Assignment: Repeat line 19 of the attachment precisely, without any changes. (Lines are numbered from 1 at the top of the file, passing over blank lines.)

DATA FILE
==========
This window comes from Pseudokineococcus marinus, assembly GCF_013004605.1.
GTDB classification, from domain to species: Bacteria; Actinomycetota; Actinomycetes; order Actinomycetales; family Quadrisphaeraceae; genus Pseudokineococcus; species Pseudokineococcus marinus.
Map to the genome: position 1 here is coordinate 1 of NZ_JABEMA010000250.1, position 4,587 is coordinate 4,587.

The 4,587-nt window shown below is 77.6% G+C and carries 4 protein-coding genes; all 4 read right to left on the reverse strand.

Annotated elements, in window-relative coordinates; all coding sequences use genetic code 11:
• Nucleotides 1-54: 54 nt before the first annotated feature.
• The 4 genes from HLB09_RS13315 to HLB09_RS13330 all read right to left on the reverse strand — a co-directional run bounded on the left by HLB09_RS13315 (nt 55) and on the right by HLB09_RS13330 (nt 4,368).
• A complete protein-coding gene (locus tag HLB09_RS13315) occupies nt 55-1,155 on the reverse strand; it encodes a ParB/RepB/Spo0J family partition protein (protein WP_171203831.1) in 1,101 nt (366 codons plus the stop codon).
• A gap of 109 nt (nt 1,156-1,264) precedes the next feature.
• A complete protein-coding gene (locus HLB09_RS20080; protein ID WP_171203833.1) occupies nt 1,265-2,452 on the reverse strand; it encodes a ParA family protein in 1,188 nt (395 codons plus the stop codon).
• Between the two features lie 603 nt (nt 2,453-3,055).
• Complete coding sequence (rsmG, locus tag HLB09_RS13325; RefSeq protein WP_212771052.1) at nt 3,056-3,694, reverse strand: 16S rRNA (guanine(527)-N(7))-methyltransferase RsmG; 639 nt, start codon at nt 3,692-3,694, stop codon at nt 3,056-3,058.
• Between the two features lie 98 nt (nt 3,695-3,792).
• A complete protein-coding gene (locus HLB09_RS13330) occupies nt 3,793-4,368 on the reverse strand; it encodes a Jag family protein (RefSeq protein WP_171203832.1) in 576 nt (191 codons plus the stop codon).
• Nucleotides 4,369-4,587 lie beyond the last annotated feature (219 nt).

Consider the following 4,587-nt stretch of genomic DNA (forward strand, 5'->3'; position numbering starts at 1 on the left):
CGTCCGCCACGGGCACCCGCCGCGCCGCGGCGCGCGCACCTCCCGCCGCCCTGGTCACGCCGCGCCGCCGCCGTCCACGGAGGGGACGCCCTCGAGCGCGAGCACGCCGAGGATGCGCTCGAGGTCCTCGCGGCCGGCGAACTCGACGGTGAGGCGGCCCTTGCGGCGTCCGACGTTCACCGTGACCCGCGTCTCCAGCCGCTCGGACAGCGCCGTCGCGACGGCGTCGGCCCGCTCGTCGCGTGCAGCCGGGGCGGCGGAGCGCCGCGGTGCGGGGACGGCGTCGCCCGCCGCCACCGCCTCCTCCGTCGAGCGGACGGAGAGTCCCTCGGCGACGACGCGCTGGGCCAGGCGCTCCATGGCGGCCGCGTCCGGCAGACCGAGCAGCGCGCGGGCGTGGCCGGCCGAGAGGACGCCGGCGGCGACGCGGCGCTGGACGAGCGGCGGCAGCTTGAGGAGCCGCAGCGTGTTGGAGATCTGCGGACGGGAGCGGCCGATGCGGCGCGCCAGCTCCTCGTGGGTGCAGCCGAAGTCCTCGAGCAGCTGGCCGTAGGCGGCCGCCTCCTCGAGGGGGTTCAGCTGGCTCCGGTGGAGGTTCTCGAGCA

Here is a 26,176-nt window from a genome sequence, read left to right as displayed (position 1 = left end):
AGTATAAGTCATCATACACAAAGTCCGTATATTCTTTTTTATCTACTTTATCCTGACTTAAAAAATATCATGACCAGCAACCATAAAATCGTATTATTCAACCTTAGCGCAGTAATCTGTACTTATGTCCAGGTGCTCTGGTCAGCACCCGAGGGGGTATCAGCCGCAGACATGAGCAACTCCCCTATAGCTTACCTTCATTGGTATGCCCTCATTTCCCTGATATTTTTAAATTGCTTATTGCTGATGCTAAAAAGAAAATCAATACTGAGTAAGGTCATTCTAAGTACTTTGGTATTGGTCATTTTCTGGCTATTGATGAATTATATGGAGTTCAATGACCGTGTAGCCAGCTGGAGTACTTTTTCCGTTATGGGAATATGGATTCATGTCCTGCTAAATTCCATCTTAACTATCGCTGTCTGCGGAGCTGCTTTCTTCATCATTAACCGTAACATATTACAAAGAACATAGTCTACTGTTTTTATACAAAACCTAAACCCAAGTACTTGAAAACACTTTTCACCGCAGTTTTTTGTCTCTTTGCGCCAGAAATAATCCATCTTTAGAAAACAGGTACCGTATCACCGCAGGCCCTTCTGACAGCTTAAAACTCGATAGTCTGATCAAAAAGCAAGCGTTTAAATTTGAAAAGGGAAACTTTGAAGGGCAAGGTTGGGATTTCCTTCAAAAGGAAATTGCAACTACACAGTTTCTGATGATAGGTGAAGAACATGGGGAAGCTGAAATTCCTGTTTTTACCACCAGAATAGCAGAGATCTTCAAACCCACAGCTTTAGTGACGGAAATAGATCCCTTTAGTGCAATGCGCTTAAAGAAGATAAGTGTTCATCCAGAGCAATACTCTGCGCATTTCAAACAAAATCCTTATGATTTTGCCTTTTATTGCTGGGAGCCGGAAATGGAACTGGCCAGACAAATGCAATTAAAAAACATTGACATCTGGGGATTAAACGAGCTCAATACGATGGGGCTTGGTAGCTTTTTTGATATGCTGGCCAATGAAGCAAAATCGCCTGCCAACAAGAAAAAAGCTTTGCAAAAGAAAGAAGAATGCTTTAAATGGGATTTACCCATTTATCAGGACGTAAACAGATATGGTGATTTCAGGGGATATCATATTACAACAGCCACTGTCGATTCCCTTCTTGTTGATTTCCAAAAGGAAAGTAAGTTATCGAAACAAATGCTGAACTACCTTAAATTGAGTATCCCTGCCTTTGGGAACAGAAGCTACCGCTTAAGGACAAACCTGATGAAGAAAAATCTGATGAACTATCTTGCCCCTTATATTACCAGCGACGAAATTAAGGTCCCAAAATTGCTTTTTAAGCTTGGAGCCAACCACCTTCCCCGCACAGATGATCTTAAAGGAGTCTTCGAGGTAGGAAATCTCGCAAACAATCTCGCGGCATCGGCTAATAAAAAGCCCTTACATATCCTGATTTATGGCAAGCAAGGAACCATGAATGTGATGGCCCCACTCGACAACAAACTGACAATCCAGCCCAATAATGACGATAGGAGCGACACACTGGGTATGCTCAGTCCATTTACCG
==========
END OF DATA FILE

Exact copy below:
AGTATAAGTCATCATACACAAAGTCCGTATATTCTTTTTTATCTACTTTATCCTGACTTAAAAAATATCATGACCAGCAACCATAAAATCGTATTATTCAACCTTAGCGCAGTAATCTGTACTTATGTCCAGGTGCTCTGGTCAGCACCCGAGGGGGTATCAGCCGCAGACATGAGCAACTCCCCTATAGCTTACCTTCATTGGTATGCCCTCATTTCCCTGATATTTTTAAATTGCTTATTGCTGATGCTAAAAAGAAAATCAATACTGAGTAAGGTCATTCTAAGTACTTTGGTATTGGTCATTTTCTGGCTATTGATGAATTATATGGAGTTCAATGACCGTGTAGCCAGCTGGAGTACTTTTTCCGTTATGGGAATATGGATTCATGTCCTGCTAAATTCCATCTTAACTATCGCTGTCTGCGGAGCTGCTTTCTTCATCATTAACCGTAACATATTACAAAGAACATAGTCTACTGTTTTTATACAAAACCTAAACCCAAGTACTTGAAAACACTTTTCACCGCAGTTTTTTGTCTCTTTGCGCCAGAAATAATCCATCTTTAGAAAACAGGTACCGTATCACCGCAGGCCCTTCTGACAGCTTAAAACTCGATAGTCTGATCAAAAAGCAAGCGTTTAAATTTGAAAAGGGAAACTTTGAAGGGCAAGGTTGGGATTTCCTTCAAAAGGAAATTGCAACTACACAGTTTCTGATGATAGGTGAAGAACATGGGGAAGCTGAAATTCCTGTTTTTACCACCAGAATAGCAGAGATCTTCAAACCCACAGCTTTAGTGACGGAAATAGATCCCTTTAGTGCAATGCGCTTAAAGAAGATAAGTGTTCATCCAGAGCAATACTCTGCGCATTTCAAACAAAATCCTTATGATTTTGCCTTTTATTGCTGGGAGCCGGAAATGGAACTGGCCAGACAAATGCAATTAAAAAACATTGACATCTGGGGATTAAACGAGCTCAATACGATGGGGCTTGGTAGCTTTTTTGATATGCTGGCCAATGAAGCAAAATCGCCTGCCAACAAGAAAAAAGCTTTGCAAAAGAAAGAAGAATGCTTTAAATGGGATTTACCCATTTATCAGGACGTAAACAGATATGGTGATTTCAGGGGATATCATATTACAACAGCCACTGTCGATTCCCTTCTTGTTGATTTCCAAAAGGAAAGTAAGTTATCGAAACAAATGCTGAACTACCTTAAATTGAGTATCCCTGCCTTTGGGAACAGAAGCTACCGCTTAAGGACAAACCTGATGAAGAAAAATCTGATGAACTATCTTGCCCCTTATATTACCAGCGACGAAATTAAGGTCCCAAAATTGCTTTTTAAGCTTGGAGCCAACCACCTTCCCCGCACAGATGATCTTAAAGGAGTCTTCGAGGTAGGAAATCTCGCAAACAATCTCGCGGCATCGGCTAATAAAAAGCCCTTACATATCCTGATTTATGGCAAGCAAGGAACCATGAATGTGATGGCCCCACTCGACAACAAACTGACAATCCAGCCCAATAATGACGATAGGAGCGACACACTGGGTATGCTCAGTCCATTTACCG